This is a significant general topic within the discipline of astronomy. The article has passed a PR and is a GA. I like to believe it also meets the FA criteria (much like its very nice sibling article Open cluster) so it's time to take the plunge. I'll try to address any objections that occur. Thank you. — RJH (talk) 20:23, 17 August 2006 (UTC)

  • Support, a very nice article. -- Grafikm (AutoGRAF) 20:31, 17 August 2006 (UTC)
  • Question: could you consider font size small (rather than smaller) on the references, for ease on the aging eyes? Sandy 22:01, 17 August 2006 (UTC)
    • Sure, no problem. I updated the class. — RJH (talk) 21:56, 18 August 2006 (UTC)
      • Support -- great job. Sandy 23:28, 21 August 2006 (UTC)
  • Support -- excellent article and well-sourced. --ScienceApologist 22:08, 17 August 2006 (UTC)
  • Support, very nicely done. My only suggestion is to see if some of the several items in parens could be taken/reworded out of parens.Rlevse 23:55, 17 August 2006 (UTC)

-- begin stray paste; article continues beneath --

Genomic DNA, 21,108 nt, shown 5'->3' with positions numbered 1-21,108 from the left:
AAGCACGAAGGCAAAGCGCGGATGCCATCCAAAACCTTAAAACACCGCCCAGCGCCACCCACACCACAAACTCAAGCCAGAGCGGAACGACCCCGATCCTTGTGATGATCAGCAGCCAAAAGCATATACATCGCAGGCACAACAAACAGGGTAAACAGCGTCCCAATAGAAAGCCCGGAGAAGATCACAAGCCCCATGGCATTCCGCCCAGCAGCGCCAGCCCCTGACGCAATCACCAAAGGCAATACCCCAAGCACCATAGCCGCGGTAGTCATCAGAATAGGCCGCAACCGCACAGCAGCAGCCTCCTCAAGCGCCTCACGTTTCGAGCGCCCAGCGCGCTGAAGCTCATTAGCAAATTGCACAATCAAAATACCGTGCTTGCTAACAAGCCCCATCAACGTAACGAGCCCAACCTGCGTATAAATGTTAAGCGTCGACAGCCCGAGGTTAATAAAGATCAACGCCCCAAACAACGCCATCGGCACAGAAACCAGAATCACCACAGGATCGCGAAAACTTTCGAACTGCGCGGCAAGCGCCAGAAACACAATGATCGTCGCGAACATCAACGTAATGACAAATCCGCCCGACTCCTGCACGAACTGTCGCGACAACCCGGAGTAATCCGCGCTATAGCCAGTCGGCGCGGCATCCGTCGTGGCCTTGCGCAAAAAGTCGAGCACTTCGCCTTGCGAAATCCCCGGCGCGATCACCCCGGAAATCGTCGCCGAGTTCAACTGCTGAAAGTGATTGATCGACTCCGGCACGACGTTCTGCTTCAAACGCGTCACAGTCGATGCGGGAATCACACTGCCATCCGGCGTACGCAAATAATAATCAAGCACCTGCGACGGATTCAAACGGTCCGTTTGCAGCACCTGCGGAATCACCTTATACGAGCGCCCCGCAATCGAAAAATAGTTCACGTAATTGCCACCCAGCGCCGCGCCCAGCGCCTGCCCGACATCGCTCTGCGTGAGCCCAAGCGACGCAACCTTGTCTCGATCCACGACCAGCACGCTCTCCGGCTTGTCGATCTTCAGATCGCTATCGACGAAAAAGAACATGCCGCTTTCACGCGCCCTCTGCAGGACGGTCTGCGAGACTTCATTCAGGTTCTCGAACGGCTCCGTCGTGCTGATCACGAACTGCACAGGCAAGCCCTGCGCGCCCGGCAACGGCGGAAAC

• I made a few revisions to remove some parentheses. Thanks. — RJH (talk) 16:10, 20 August 2006 (UTC)
  • Support. Excellent job. —Cuiviénen 14:34, 18 August 2006 (UTC)
  • Support. Squeaky clean piece of work. As for the parentheses, I don't see any of them interfering with audio recording of the article, which would be my usual concern. Well done. - Samsara (talkcontribs) 13:26, 19 August 2006 (UTC)
  • Support! I will smite any objections to this candidacy with a vengeance. ♠ SG →Talk 23:06, 19 August 2006 (UTC)
  • Support Very well written. The only thing I would suggest is maybe adding a paragraph (or just a few sentences) regarding a few of the searches for extrasolar planets within globular star clusters, that globulars are currently thought to be rather unsuitable environments for planetary formation, etc. --Nebular110 23:47, 19 August 2006 (UTC)
    • Okay thanks. I added a paragraph and a reference down in the Composition section. — RJH (talk) 16:10, 20 August 2006 (UTC)